On the other hand, the twelve-inch speaker retains the huge space and the accurate contours within this space perfectly, something that the long 1000 speaker achieved far less perfectly. This cinemascope width and the slightly warm tone go together wonderfully. Which is why I wouldn’t put the TA-5000-12 with the finest possible resolution MC in the rear left seat, but in the standard rear right seat. Where I can easily reach from the listening position without having to bend. And then what goes in the free space at the back? That depends on the usage behavior. If you don’t need a second arm at the moment, order the player with an undrilled second base and enjoy the feeling of being able to expand at any time, but not having to.

Acooustic Signature Verona NEO with Vertere Reference
Reference-MM: The SME featured the brand new Vertere Dark Sabre, a magnet system for 1800 euros that makes powerful and unobtrusive music (Photo: B. Rietschel)

For all those who still have an SME at home or can get their hands on one, it should be added that the 309 sounds absolutely fantastic on the Verona Neo and looks really good too. It will hardly be any different with fours or fives. Unlike “my” nine-inch base – which was actually milled for AS’s own arms – the Swabians will mill an explicitly ordered SME base exactly to the tenth and provide it with fastening threads. The same applies to Linn, Rega and any other arms with their mounting standards. This means that the Verona NEO can be used to create countless stylistic and tonal variations. The drive forms an unshakeable, incorruptible foundation for everyone that, realistically speaking, you never have to think about again.

Conclusion Acoustic Signature Verona NEO

German heavyweight drives are also available with a variety of individual sound characteristics. In a positive sense, the Verona NEO sounds different from most other heavyweights: it forms a powerful, large-format sound foundation that even sub-chassis fans will get their money’s worth. And on which the qualities of the assembled arms and systems can be optimally expressed. It would therefore be a bad idea to save money on the bracelet. In the event of a budget shortage, we would prefer to start with the best possible arm instead of two compromises.

Acoustic Signature @HIGH END 2024 tonearms
A certain choice would be available: Acoustic Signature tonearms at the HIGH END 2024 (Photo: H. Biermann)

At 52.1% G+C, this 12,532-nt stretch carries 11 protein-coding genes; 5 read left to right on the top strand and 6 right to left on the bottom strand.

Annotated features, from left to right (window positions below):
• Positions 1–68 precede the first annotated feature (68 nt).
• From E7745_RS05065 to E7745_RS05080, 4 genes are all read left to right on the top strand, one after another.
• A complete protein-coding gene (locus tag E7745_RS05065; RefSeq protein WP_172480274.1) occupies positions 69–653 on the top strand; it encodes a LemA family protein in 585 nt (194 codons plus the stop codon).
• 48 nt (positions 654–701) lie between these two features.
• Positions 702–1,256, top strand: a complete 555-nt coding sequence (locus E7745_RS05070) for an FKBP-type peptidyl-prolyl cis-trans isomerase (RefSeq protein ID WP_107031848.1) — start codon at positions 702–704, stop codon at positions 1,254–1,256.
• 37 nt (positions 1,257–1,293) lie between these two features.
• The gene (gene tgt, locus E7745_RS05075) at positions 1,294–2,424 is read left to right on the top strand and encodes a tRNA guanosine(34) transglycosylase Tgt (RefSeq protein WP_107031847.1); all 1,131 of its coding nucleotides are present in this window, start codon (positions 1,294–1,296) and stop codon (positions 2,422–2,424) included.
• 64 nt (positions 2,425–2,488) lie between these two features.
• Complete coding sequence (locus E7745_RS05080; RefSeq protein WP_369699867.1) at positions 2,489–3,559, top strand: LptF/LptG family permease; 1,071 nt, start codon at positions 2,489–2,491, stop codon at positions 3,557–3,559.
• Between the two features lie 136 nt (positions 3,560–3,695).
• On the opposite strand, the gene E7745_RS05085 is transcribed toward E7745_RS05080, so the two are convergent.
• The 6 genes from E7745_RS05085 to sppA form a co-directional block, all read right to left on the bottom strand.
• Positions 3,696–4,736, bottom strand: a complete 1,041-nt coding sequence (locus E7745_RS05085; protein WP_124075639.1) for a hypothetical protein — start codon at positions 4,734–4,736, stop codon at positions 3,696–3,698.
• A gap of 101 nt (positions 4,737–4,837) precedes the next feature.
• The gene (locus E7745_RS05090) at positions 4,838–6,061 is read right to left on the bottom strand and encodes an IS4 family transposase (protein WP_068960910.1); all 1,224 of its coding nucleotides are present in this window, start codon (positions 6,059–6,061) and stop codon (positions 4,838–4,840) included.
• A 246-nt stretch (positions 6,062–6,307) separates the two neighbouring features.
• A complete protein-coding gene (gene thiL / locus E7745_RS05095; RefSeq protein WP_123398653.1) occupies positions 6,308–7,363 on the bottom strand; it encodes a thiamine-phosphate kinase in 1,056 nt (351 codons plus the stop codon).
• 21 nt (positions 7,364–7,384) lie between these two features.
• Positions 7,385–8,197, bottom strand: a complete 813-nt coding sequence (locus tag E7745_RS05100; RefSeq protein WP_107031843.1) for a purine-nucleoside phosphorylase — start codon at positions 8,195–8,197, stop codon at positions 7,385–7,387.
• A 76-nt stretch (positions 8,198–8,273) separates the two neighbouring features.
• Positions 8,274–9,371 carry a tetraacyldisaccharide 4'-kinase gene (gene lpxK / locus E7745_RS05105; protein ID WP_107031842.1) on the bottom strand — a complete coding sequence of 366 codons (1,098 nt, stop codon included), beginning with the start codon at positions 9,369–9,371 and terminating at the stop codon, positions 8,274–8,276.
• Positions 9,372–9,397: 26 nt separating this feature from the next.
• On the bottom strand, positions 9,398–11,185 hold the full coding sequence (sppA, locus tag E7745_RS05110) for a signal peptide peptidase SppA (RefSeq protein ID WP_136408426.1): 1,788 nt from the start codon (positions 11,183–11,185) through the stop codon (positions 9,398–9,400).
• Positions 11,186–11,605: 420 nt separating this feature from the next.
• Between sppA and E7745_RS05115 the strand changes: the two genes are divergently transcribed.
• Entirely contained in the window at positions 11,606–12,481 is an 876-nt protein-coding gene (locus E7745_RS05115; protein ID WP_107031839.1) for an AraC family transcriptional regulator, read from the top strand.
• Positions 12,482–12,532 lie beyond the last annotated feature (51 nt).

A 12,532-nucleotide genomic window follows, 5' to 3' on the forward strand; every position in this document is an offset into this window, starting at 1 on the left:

The manufacturer itself offers a wide range of top arms and will mill the second base to fit at any time if and when a second arm is chosen.

Acoustic Signature Verona NEO
Test result: 4.7
Sound Quality
Build Quality


The rating always refers to the respective price category.
An unusually lively, powerful sound for a heavyweight drive
Sensationally smooth running
Extremely flexible in terms of tonearm configuration
Outstanding workmanship, uncomplicated and undemanding in everyday use

AS-Distribution GmbH
Hillenbrand Street 10
73079 Suessen

Price (manufacturer’s recommendation):
Acoustic Signature Verona NEO: from 12,000 euros
Acoustic Signature TA-2000 NEO: from 3,000 euros
Acoustic SignatureTA-5000 NEO: from 6,300 euros
Additional arm base + armboard as required: 700 euros

Technical data

Acoustic Signature Verona Neo
Concept:Heavyweight drive, belt drive
FittingUp to two tonearms possible
Turntable:310 mm, 11 kilos with 8 silencer pins
Chassis:65 mm thick sandwich construction made of MDF, steel & multiplex
Drive:Speed-regulated double-belt drive
with fine speed adjustment for subplates
Speeds:33 + 45 rpm
Dimensions (W x H x D):54.4 x 16.6 x 44.9 cm
33.2 kilos
All technical data
With and against:

Test MM/MC phono preamp Soulnote E-1
Test: MM/MC phono preamp Rike Audio Natalija

More from Acoustic Signature:

Test turntable Acoustic Signature Tornado Neo with 2 x TA-1000 Neo and MCX-4

Autor: Bernhard Rietschel

Avatar photo
Bernhard Rietschel ist gelebte HiFi-Kompetenz. Sein Urteil zu allen Geräten ist geprägt von enormer Kenntnis, doch beim Analogen macht ihm erst recht niemand etwas vor: mehr Analog-Laufwerke, Tonarme und Tonabnehmer hat keiner gehört.